Protected Trust Deed

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Protected Trust Deed
offering debtors an alternative to bankruptcy
A Protected Trust Deed is a legal process available, only to residents in Scotland, by which a person conveys his or her estate to a Licensed Insolvency Practitioner. It offers debtors an alternative to bankruptcy. In order for the Trust Deed to become Protected, the Trustee is required to publish a notice in the Edinburgh Gazette, which is subscribed to mainly by professional organisations. Within five days of the publication the Trustee must send the following information to your creditors:
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A copy of the Trust Deed A copy of the published notice in the Edinburgh Gazette A schedule of your assets and liabilities A schedule of your income and expenditure

It is normal for us to intimate the likely dividend to your creditors at this stage to allow them to make an informed judgment as to whether they should agree to your Trust Deed becoming protected. Creditors have five weeks from the date of publication in the Edinburgh Gazette to object to the Trust Deed. Objections in writing are required from a majority in number or not less than one third in value of the creditors, failing which the Trust Deed proceeds as a Protected Trust Deed (“PTD”). If the Trust Deed fails to become Protected it is likely that a Petition for your Sequestration will be recommended as a Trust Deed on it’s own does not cut through diligence such as wage arrestments.

How long does it last?
A Trust Deed normally lasts for a period of 3 years as they are generally funded by 36 monthly contributions from future income. Should you default on 3 consecutive contributions we are bound to notify creditors, which could lead to your Sequestration. It is important that you keep your Trustee informed in writing of changes in circumstances. However the period can be shortened or lengthened depending on circumstances and the anticipated dividend. It is this flexibility that makes them effective as they can coupe with unforeseen changes in circumstances. At the end of the Protected Trust Deed a dividend is paid to your creditors in return for them discharging you from the balance of the debt due. Within 28 days of the distribution being paid a Form 11 is registered with the Accountant in Bankruptcy closing the case.

Will I lose my home?
Not necessarily, although it rather depends on how much equity you have. The Trustee might suggest that you sell and move to a smaller home to release money to your creditors. You could also look into remortgaging possibilities with a financial advisor as a means of releasing any equity in your home. Another alternative which may be explored is the Mortgage to Rent Scheme. The Trustee may also agree to sell your share in the home to your spouse or another third party. We recommend that you establish the equity figure before signing a Trust Deed as property prices have increased significantly in the past few years.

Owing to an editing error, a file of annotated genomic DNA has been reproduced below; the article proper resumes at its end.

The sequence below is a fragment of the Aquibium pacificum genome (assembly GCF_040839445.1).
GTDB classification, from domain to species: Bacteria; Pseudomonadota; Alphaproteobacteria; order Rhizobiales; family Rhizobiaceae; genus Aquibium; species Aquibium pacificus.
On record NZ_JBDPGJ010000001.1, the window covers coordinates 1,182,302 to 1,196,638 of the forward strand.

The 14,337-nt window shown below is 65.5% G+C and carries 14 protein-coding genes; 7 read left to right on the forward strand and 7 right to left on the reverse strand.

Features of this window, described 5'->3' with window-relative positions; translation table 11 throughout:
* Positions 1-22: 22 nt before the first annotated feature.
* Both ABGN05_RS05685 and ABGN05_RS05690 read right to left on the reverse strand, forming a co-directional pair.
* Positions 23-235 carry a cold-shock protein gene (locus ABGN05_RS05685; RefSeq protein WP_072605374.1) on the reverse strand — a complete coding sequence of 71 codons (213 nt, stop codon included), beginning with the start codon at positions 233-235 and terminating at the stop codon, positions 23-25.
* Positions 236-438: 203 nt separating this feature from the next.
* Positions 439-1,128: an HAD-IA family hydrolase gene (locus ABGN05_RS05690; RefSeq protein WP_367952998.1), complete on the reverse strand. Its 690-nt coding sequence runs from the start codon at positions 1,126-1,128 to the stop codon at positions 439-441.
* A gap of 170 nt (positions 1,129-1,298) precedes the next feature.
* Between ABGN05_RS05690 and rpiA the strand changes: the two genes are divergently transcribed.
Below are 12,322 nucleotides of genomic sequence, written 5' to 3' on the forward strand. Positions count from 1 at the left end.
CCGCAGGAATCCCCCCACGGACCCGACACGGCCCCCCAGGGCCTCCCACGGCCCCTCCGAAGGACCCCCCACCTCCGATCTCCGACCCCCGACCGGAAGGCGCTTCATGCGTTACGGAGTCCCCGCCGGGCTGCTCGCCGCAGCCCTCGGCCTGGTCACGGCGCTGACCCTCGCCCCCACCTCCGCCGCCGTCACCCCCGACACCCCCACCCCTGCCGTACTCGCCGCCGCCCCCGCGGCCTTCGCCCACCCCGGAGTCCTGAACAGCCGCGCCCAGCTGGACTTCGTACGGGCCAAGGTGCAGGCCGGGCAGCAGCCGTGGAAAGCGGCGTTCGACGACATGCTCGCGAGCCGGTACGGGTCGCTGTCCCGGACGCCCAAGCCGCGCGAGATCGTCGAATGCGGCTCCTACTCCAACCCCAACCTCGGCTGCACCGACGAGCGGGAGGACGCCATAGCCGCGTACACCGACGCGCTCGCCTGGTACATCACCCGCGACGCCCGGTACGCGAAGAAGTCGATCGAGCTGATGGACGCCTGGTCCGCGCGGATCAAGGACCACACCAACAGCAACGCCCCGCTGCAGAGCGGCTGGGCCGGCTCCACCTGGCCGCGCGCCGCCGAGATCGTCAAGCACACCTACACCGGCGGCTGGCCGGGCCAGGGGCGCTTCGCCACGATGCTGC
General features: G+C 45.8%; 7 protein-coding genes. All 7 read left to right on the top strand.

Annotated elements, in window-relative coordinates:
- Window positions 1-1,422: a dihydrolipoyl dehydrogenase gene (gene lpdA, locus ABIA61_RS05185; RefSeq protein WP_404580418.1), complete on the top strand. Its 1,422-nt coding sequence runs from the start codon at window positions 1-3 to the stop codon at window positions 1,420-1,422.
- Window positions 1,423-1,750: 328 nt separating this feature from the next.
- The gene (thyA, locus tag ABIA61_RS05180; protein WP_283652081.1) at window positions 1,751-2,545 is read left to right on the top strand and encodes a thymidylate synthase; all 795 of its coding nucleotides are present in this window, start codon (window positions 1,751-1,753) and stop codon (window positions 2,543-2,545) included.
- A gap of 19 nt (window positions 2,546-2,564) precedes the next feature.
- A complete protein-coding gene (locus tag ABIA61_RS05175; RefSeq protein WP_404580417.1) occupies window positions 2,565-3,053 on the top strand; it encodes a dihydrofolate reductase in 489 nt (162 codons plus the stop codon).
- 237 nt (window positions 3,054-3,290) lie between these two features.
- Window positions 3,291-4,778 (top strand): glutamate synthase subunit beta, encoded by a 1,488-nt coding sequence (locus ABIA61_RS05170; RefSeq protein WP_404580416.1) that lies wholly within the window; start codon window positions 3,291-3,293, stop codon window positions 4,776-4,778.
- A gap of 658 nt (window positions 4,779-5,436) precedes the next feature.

Protected Trust Deed
Will I lose my endowment or insurance policies?


It is likely that you will be asked to cash in endowment policies and other savings policies. You will be given the opportunity to find a third party to purchase the Trustees interest in the policies at the surrender value.

Will I lose my car?
If it is required for work, unlikely. It should however not be an expensive car. The Trustee will be able to advise you what is sensible in the circumstances.

Will I lose household possessions?
Highly unlikely. If you however have expensive luxury items or antiques you should disclose them. The Trustee will be able to advise you what is sensible in the circumstances.

How much does it cost?
Your Trustee’s fees and expenses are met from the funds received in the Trust Deed and intimated to creditors and you prior to being drawn by the Trustee.

Can I have a bank account?
You are entitled to hold a bank account. It is recommended that you do not borrow further sums during the course of your Trust Deed as you should be learning how to run a balanced budget for the future.

What happens to my debts?
Certain debts such as Court Fines will still have to be paid. The remaining creditors will write off the balances due after receiving a final dividend from the Protected Trust Deed.

Do I qualify for a Trust Deed?
You need to be resident in Scotland. Be able to accumulate a fund with the Trustee sufficient enough to pay a dividend to your creditor, after taking into account Trustees fees and expenses. People who have signed a Trust Deed or been sequestrated previously may not qualify. Our staff will advise you depending on your circumstances. To download a copy of the Account in Bankruptcy guide to Trust Deeds please click here.

What do I do next?
If you would like to know more about Trust Deeds please contact us to arrange a free, no obligation consultation. We do not charge for consultations. At the meeting you will be advised of the impact of signing a Trust Deed to you as an individual. You should collate a list of all your assets and creditors to assist the advisor. Full disclosure is required to enable you to make an informed decision.

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